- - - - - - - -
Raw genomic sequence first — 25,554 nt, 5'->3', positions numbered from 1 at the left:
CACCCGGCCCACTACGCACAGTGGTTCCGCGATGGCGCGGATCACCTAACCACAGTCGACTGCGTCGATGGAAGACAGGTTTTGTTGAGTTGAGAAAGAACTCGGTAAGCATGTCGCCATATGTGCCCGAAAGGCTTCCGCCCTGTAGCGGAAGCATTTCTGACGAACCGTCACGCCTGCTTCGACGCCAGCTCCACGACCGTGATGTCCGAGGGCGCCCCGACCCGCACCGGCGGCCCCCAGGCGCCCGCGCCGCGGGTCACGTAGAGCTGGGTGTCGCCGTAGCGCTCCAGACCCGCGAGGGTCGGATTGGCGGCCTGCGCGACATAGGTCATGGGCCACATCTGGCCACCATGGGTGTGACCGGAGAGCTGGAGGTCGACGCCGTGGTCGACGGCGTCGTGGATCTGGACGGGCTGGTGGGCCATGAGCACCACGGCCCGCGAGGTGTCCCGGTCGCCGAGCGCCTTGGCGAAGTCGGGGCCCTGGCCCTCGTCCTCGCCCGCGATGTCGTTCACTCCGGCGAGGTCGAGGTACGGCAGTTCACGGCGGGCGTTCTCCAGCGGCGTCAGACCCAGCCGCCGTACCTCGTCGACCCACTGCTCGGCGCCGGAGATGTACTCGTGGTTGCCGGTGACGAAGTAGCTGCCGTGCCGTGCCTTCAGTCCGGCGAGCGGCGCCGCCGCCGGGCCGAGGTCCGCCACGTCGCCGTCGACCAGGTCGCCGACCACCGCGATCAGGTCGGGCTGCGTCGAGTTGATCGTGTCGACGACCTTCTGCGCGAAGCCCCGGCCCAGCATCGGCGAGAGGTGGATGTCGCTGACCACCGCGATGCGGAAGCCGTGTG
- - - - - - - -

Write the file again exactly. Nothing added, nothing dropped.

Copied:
Raw genomic sequence first — 25,554 nt, 5'->3', positions numbered from 1 at the left:
CACCCGGCCCACTACGCACAGTGGTTCCGCGATGGCGCGGATCACCTAACCACAGTCGACTGCGTCGATGGAAGACAGGTTTTGTTGAGTTGAGAAAGAACTCGGTAAGCATGTCGCCATATGTGCCCGAAAGGCTTCCGCCCTGTAGCGGAAGCATTTCTGACGAACCGTCACGCCTGCTTCGACGCCAGCTCCACGACCGTGATGTCCGAGGGCGCCCCGACCCGCACCGGCGGCCCCCAGGCGCCCGCGCCGCGGGTCACGTAGAGCTGGGTGTCGCCGTAGCGCTCCAGACCCGCGAGGGTCGGATTGGCGGCCTGCGCGACATAGGTCATGGGCCACATCTGGCCACCATGGGTGTGACCGGAGAGCTGGAGGTCGACGCCGTGGTCGACGGCGTCGTGGATCTGGACGGGCTGGTGGGCCATGAGCACCACGGCCCGCGAGGTGTCCCGGTCGCCGAGCGCCTTGGCGAAGTCGGGGCCCTGGCCCTCGTCCTCGCCCGCGATGTCGTTCACTCCGGCGAGGTCGAGGTACGGCAGTTCACGGCGGGCGTTCTCCAGCGGCGTCAGACCCAGCCGCCGTACCTCGTCGACCCACTGCTCGGCGCCGGAGATGTACTCGTGGTTGCCGGTGACGAAGTAGCTGCCGTGCCGTGCCTTCAGTCCGGCGAGCGGCGCCGCCGCCGGGCCGAGGTCCGCCACGTCGCCGTCGACCAGGTCGCCGACCACCGCGATCAGGTCGGGCTGCGTCGAGTTGATCGTGTCGACGACCTTCTGCGCGAAGCCCCGGCCCAGCATCGGCGAGAGGTGGATGTCGCTGACCACCGCGATGCGGAAGCCGTGTG